Help push Dow's fall to 10,945

3M, P&G

Companies say growth will slow

average sees first loss in four sessions

Wall Street

April 27, 2000|By BLOOMBERG NEWS

U.S. stocks fell as Minnesota Mining and Manufacturing Co. and Procter & Gamble Co. forecast that sales and earnings growth would slow, leading the Dow Jones industrial average to its first loss in four sessions.

"If people aren't pleased with both earnings and revenue, they're taking the skin off these stocks," said Bill Rhodes, chief investment strategist at Williams Capital Group LP. "The ones that are beating [estimates] are going along reasonably well."

The Dow industrials dropped 179.32, or 1.6 percent, to 10,945.50. The Nasdaq fell 81.14, or 2.2 percent, to 3,630.09. The Standard & Poor's 500 index declined 16.45, or 1.1 percent, to 1,460.99. Eight stocks fell for every seven that rose on the New York Stock Exchange.

The American Stock Exchange composite index edged upward by 0.39 to 896.43. Other broad market indexes were off. The Russell 2000 index, a benchmark of small-cap stocks, slipped 4.79 to 484.24; the Wilshire 5000 index dipped 158.76 to 13,449.27; the New York Stock Exchange composite index shed 4.46 to 654.31; and the S&P 400 midcap index lost 3.52 to 469.73.

The Sun-Bloomberg Maryland index of the top 100 Maryland stocks was off 3.10 to 226.25, led by Aether Systems Inc., down $12.7344 to $113.50, and Visual Networks Inc., off $4.1875 to $38.25.

On the national markets, 3M fell $4.875 to $88.9375, its second straight decline, after the company said profit this year may fall short of analysts' highest estimates. Procter & Gamble Co. fell $3.50 to $60.75. The biggest U.S. maker of household products cut its sales estimate yesterday for the fiscal fourth quarter and said quarterly profit dropped for the first time in nine years on higher costs. The stock, down 44 percent, is the worst performer in the Dow industrials this year.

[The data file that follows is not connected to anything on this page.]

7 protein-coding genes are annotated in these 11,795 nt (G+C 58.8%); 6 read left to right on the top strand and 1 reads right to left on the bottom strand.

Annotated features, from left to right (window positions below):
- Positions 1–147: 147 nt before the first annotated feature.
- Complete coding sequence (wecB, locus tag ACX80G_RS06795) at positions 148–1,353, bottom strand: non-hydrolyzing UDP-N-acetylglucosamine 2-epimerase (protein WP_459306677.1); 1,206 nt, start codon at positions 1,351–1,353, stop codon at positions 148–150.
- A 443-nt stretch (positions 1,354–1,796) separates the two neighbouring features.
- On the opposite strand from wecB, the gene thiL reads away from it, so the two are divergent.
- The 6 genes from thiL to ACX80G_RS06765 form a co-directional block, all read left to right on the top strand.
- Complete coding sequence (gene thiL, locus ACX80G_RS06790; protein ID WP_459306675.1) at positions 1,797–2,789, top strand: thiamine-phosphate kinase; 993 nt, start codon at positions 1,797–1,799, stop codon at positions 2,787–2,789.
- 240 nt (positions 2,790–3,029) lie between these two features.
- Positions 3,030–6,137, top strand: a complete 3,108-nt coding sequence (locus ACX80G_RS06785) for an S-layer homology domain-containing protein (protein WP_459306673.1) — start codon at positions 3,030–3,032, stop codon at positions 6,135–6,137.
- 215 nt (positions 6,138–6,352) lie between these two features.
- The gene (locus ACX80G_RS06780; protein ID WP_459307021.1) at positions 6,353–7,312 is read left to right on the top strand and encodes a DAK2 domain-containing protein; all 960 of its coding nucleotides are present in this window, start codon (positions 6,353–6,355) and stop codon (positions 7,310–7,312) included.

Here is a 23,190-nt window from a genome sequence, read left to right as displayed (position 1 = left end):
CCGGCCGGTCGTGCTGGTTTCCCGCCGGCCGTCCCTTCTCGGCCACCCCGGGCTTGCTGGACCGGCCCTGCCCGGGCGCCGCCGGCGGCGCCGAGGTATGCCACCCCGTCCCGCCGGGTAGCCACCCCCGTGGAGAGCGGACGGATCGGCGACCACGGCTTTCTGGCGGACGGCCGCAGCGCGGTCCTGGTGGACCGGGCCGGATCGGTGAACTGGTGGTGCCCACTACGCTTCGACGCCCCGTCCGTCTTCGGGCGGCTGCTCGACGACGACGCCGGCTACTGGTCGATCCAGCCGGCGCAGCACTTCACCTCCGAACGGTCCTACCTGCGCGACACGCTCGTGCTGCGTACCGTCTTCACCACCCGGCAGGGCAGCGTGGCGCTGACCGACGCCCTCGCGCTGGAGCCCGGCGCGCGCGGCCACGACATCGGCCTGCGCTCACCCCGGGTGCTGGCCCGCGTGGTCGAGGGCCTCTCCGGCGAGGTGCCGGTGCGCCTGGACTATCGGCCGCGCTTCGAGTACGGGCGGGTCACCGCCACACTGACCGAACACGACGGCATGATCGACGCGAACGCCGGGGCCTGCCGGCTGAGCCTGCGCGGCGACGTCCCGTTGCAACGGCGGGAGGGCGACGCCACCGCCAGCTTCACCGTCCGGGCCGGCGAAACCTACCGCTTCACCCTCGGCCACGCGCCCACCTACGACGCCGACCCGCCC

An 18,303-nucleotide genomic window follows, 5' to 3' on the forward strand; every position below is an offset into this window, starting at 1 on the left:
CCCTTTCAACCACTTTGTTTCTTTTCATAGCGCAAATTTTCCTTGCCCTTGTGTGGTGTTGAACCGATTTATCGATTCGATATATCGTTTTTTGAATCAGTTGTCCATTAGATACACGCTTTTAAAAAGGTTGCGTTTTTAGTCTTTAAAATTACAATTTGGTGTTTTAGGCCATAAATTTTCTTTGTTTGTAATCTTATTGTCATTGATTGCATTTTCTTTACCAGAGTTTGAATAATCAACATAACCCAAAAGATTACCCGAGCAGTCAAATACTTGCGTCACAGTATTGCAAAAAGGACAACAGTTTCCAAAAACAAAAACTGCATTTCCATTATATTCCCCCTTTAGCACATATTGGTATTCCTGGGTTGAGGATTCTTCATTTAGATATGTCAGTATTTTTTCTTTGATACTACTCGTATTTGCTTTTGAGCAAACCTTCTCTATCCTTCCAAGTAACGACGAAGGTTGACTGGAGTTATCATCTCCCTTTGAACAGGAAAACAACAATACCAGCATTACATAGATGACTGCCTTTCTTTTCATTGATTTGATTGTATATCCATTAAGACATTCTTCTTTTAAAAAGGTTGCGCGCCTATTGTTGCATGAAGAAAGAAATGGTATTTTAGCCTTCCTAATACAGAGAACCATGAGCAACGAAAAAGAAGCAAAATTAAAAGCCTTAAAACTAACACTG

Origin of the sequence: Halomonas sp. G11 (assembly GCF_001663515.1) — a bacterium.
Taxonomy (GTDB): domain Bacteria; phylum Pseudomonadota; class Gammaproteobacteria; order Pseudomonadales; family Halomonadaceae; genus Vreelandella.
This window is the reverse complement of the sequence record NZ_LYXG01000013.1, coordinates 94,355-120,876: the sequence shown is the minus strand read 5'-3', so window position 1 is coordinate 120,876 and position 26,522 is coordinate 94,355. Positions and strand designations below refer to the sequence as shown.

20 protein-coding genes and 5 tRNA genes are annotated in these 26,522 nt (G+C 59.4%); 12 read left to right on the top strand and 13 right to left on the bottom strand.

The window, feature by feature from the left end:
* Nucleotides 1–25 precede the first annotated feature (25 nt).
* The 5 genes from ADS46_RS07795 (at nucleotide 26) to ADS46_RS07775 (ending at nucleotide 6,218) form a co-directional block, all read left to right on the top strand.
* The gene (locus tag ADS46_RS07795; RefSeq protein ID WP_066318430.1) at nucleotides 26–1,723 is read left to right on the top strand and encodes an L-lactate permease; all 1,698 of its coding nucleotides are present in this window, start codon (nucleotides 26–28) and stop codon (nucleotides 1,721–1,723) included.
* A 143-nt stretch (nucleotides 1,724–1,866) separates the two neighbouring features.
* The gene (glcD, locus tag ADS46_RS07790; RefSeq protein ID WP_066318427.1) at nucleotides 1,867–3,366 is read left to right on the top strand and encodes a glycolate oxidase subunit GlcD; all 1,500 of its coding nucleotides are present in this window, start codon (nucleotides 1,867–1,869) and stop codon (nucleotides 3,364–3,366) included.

DuPont fell $2.50 to $49.125, extending yesterday's loss, after its first-quarter profit report sparked concern that second-quarter earnings will be less than forecast.

The Nasdaq composite index fell for the fourth time in five days, after rallying yesterday to its third-biggest gain ever. The index fell as much as 8.2 percent in Monday's session and stands 10.8 percent lower this year.

"People are scared to death, they're scared to pull the trigger on anything," said Michael Palazzi, managing director of Nasdaq sales and trading at CIBC World Markets. "The prevailing feeling is that the market hasn't found a bottom yet."

Orders at U.S. manufacturers for durable goods rose last month for the first time in three months at nearly twice the rate economists had expected, adding to inflation fears, traders said.

"The Fed has said it's going to slow things down," said Gil Knight, principal with Allied Investment Advisers, which manages $13 billion in Baltimore.

Viacom Inc. rose $2.8125 to $54.5625 after the media company topped analysts' estimates and said it's benefiting from higher advertising sales at its cable television networks.

Varian Semiconductor Equipment Associates Inc. rose $7.5625 to $64.0625 after the company beat analysts' estimates for second-quarter profit.

McKesson HBOC Inc. declined $1.9375 to $17 after fourth-quarter earnings fell short of analysts' forecasts. McKesson's 7.9 percent drop made it the largest percentage decliner in the S&P 500.

Amgen Inc. rose $2.9375 to $57.25 after the biotechnology company won a procedural ruling in a legal battle to block Transkaryotic Therapies Inc. from selling a version of its top-selling drug, the anemia treatment Epogen. Transkaryotic fell $4.125 to $28.

Oxford Health Plans Inc. rose $3.4375 to $19.3125 after the company, one of the biggest New York-area health insurers, said first-quarter net income jumped more than sevenfold from a year ago.

Chevron Corp. rose $1.50 to $86.3125 after the second-largest U.S. oil company topped analysts' estimates and said first-quarter earnings rose almost fourfold.

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